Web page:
A new law strengthens Nebraska’s Open Records Act by requiring that copies on paper, microfiche or disk can be obtained at no more than the actual cost of reproduction. The law also gives public bodies four days to respond to a filed written request. (L.B. 628)

A new law, which authorizes telephone conference calls for certain public meetings, requires that reasonable arrangements be made to accommodate the public’s right to attend, hear and speak at the meeting. (L.B.461)

Another new law generally excludes job application materials, such as reference letters and transcripts, from public record requirements, unless a candidate for a public job is offered and accepts an interview by a public body or its agents. (L.B. 137)

A law making more public utilities records open to the public was signed by the governor in May. It requires natural gas prices to be calculated through a rate-making procedure that is open to public investigation, comment or protest. (L.B. 78)

A proposed bill would have allowed an individual to request that information relating to his or her residence address and telephone number remain confidential on all public records. This petition would have to allege that a life-threatening circumstance exists that requires such information to remain confidential. (L.B. 108)

Employees or volunteers of sexual assault or domestic violence organizations, as well as the victims themselves, could not be compelled to provide testimony or produce records concerning a confidential communication during any civil or criminal procedure under another proposed bill. (L.B. 1275)

A proposed bill relating to open meetings would have allowed public bodies to hold some meetings outside of the state. One stipulation would have required reasonable arrangements be made to accommodate the public’s right to attend, hear and speak at the meeting. (L.B. 933)

DMV. A new law relating to motor vehicles states that Social Security numbers cannot be printed on licenses and will not be considered public records. Any person requesting driver record information must give the Department of Motor Vehicles the name of the person whose record is being requested and additional identifying information if the name alone is insufficient to identify the record. The bill’s original language would have required driver’s license applications to provide a clear and conspicuous notice that the personal information on the application is subject to disclosure unless the individual chooses to file a form prohibiting disclosure, but this requirement was deleted in the final version of the bill. The law retains a provision under prior law that permits disclosure of motor vehicle records to the news media when the purpose fits within the general criteria of helping prevent crime or enhance safety. The law would also permit re-disclosure by publication of such information, if the story fits the criteria. (L.B. 1317)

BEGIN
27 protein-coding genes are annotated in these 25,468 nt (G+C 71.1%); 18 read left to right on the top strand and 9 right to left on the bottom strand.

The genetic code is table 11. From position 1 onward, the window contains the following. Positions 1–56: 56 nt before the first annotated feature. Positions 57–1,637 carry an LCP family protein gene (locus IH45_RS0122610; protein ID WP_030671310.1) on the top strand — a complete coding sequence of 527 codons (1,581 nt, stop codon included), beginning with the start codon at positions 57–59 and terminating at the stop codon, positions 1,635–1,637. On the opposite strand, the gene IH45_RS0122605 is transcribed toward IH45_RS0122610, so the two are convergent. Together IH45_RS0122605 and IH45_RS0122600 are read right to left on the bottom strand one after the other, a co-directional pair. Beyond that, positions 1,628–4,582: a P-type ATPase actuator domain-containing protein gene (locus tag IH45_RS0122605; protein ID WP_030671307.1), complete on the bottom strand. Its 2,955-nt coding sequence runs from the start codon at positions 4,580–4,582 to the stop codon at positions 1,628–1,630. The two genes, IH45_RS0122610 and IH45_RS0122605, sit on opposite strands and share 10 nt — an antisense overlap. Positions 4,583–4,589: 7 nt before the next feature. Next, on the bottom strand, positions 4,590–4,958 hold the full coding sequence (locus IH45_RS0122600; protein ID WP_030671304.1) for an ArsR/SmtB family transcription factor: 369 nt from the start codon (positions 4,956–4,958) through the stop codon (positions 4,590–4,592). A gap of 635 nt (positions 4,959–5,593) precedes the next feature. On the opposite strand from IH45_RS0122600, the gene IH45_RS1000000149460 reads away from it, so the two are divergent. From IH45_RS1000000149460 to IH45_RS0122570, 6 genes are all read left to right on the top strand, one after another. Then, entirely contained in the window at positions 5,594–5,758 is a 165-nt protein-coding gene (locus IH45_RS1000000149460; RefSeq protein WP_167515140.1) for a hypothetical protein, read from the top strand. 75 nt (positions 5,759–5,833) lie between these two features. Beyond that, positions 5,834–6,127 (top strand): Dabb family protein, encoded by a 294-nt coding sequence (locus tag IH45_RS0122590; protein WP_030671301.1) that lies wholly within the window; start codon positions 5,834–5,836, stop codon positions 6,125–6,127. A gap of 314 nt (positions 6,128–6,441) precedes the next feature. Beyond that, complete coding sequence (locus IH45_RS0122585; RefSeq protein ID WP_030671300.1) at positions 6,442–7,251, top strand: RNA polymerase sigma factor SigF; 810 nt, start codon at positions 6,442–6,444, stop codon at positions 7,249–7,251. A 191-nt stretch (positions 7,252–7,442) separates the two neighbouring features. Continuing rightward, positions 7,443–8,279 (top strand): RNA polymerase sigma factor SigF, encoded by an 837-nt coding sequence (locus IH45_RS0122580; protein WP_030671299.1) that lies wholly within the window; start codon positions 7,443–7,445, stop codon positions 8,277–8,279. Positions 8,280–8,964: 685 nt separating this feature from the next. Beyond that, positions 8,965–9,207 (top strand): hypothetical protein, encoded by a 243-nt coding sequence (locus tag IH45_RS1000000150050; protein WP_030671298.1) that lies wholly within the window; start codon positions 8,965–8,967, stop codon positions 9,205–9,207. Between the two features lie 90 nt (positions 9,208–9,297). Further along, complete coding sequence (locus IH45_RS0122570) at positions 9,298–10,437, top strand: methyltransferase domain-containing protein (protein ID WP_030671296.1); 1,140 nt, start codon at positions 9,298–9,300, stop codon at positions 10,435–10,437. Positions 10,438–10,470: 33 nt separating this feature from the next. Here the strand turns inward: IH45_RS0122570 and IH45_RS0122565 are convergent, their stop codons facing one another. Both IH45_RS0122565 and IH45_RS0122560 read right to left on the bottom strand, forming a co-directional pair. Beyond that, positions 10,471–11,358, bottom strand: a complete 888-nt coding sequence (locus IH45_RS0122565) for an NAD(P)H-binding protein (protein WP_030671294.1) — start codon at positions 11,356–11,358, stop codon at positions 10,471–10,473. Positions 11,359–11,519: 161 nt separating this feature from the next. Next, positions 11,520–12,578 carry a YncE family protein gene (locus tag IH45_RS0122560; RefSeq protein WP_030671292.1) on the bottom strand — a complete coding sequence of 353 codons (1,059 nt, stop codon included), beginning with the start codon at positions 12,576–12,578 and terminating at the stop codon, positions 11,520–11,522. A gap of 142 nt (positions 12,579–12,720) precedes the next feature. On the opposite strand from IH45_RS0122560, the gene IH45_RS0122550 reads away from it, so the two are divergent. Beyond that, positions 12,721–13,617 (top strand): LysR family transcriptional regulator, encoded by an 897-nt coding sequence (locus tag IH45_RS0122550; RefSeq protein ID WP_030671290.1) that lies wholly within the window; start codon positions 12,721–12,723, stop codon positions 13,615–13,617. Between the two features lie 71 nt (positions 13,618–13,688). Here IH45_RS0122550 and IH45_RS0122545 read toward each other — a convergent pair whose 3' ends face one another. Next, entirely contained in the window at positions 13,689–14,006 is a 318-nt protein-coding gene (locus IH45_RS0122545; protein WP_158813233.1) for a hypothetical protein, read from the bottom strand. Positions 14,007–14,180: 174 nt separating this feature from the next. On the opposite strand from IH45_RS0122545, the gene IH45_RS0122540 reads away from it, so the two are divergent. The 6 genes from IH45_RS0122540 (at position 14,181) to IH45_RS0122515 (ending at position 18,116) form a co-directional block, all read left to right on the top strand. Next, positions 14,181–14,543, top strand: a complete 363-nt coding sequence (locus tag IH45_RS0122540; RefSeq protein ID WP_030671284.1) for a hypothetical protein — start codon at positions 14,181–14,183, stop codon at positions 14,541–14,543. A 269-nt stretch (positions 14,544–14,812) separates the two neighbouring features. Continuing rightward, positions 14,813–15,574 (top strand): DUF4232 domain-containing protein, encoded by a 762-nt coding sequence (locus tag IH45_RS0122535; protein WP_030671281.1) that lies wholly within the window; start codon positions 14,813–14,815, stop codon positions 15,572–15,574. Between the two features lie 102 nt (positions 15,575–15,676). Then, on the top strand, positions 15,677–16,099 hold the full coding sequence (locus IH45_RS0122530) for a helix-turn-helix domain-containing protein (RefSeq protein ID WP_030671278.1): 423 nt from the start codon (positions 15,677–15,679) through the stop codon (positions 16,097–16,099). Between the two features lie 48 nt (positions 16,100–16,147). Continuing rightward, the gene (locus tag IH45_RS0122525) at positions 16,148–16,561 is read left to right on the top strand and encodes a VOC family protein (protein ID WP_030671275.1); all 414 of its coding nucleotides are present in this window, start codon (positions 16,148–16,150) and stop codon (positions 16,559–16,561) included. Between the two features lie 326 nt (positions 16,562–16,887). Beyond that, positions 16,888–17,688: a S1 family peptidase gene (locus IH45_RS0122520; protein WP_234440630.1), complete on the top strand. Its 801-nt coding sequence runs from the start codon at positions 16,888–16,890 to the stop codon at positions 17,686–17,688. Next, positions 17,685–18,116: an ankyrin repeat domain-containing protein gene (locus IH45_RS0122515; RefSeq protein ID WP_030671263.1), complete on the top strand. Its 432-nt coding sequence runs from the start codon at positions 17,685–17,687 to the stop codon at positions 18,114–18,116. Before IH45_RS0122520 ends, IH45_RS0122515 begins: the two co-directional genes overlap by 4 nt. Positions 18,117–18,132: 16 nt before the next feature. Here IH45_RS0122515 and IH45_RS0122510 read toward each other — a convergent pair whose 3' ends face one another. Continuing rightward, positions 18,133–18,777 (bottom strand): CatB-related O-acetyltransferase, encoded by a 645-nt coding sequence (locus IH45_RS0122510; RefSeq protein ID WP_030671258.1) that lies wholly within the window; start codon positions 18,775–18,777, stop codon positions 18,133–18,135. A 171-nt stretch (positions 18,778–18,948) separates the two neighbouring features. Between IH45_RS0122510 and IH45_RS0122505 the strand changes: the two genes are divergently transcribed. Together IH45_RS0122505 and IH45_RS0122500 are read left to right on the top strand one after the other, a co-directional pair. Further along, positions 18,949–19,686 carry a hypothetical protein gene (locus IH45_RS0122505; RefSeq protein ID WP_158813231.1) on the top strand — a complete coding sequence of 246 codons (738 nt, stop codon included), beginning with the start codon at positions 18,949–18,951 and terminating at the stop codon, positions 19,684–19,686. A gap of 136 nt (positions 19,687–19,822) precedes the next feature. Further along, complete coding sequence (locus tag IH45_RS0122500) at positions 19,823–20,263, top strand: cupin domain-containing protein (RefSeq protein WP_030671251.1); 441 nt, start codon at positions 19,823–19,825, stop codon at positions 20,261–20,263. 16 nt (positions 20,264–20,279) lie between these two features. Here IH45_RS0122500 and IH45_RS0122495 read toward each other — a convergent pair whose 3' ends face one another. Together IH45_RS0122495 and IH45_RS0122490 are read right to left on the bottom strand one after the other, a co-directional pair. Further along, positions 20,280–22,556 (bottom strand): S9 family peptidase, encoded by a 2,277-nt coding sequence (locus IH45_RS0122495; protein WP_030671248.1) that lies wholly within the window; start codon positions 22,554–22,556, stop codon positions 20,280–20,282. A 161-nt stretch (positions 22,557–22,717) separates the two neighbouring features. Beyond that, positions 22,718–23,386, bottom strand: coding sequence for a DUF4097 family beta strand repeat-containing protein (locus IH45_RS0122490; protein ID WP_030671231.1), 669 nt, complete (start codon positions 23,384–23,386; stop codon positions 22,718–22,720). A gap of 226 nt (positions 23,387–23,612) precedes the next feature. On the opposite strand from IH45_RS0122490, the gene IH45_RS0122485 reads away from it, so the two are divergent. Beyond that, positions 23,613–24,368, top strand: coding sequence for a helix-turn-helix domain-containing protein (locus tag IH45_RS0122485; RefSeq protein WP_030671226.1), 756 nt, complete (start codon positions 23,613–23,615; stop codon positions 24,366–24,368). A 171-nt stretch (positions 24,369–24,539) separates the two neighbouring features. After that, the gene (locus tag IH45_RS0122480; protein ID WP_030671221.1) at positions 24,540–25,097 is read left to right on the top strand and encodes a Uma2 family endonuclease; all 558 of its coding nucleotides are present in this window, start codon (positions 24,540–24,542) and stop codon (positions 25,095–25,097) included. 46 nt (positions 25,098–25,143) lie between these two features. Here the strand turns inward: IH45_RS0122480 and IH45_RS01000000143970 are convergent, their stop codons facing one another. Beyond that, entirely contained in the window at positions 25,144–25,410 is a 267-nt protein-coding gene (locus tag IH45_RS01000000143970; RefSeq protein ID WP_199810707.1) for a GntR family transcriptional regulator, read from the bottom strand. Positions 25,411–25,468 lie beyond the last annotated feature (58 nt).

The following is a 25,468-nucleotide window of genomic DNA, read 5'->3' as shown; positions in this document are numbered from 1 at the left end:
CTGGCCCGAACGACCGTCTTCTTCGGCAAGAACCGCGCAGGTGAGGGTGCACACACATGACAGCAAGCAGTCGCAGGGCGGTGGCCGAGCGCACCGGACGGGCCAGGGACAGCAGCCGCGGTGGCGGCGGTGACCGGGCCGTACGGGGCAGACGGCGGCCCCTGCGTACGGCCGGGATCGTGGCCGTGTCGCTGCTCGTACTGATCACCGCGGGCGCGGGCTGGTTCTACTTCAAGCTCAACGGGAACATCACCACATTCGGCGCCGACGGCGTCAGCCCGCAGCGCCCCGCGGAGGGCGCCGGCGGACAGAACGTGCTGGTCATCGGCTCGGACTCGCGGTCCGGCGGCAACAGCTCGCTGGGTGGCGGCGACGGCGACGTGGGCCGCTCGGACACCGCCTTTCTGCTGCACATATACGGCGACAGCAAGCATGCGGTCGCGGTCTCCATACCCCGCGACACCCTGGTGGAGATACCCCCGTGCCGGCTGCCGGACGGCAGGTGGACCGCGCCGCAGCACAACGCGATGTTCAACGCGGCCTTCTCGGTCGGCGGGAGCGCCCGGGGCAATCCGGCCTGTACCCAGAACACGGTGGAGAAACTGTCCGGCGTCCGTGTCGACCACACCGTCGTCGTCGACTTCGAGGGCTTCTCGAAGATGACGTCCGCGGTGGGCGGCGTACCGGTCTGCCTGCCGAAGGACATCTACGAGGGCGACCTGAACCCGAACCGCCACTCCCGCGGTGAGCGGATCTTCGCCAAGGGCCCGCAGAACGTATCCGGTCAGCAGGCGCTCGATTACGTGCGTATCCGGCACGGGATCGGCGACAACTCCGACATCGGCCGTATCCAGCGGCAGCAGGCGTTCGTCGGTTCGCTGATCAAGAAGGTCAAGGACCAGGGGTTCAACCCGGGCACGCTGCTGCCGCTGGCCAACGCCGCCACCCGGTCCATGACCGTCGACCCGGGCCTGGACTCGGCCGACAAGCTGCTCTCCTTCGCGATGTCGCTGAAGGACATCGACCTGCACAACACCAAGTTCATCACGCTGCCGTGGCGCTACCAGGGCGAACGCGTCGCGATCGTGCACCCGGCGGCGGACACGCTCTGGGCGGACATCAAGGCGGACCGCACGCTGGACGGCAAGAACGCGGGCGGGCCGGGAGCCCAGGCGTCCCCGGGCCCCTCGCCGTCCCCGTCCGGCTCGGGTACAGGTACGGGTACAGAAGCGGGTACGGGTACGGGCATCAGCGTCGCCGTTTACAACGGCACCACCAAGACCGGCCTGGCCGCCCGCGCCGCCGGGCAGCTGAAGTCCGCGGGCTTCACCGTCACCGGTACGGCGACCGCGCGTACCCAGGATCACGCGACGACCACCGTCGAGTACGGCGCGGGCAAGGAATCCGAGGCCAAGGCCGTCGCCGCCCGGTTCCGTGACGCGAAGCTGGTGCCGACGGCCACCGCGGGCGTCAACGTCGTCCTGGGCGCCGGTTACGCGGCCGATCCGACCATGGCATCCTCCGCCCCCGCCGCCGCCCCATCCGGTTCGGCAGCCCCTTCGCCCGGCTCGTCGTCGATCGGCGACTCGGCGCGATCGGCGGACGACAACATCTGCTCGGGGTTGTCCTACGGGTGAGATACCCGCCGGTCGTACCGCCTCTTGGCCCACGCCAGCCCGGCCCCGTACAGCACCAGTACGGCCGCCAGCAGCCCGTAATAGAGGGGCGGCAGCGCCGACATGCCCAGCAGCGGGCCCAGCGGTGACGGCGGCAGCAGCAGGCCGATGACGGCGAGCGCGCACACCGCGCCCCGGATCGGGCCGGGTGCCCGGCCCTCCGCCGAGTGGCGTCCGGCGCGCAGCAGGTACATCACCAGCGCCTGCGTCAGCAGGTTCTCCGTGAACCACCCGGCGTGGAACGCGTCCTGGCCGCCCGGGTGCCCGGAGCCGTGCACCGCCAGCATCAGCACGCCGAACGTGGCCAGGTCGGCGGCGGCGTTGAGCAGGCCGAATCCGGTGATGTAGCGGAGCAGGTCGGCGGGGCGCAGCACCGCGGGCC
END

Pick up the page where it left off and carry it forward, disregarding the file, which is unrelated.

Free speech. A proposed bill that did not pass before the legislature adjourned would have prohibited school administrators from suppressing or prohibiting material because it involves any individual’s opinion or involves factual material regarding a controversial subject matter. The bill encouraged students in Nebraska to “exercise their freedoms of speech and press, including the right of vigorous and even controversial expression in student publications.” (L.B. 182)


The Nevada Legislature was not in session this year.


A new law establishes a committee to study the future impact of communication and information technology on the Right-To-Know Law. (H.B. 1435)

A new law makes all information compiled in performance evaluation of judges, including responses to questionnaires, confidential. (H.B. 568)

Another new law specifies that annual reports for hospitals and physician hospital organizations are public records, although the attorney general may deem particular information in a report confidential. (H.B. 1335)

One bill that is still active would establish through the attorney general’s office an address confidentiality program for victims of domestic violence, stalking or sexual assault. (S.B. 413)

A bill that failed to pass the House would have made materials or reports generated during a Department of Corrections critical incident review confidential and not subject to discovery in judicial or administrative proceedings. (H.B. 1249)

The proceedings of an unemancipated minor’s petition to the court for an abortion due to her lack of parental consent for the abortion, as well as the minor’s appeal of those proceedings, would have been made confidential by another failed bill. (H.B. 1511)


The following legislation is currently under consideration:

A bill would expand the existing Public Records La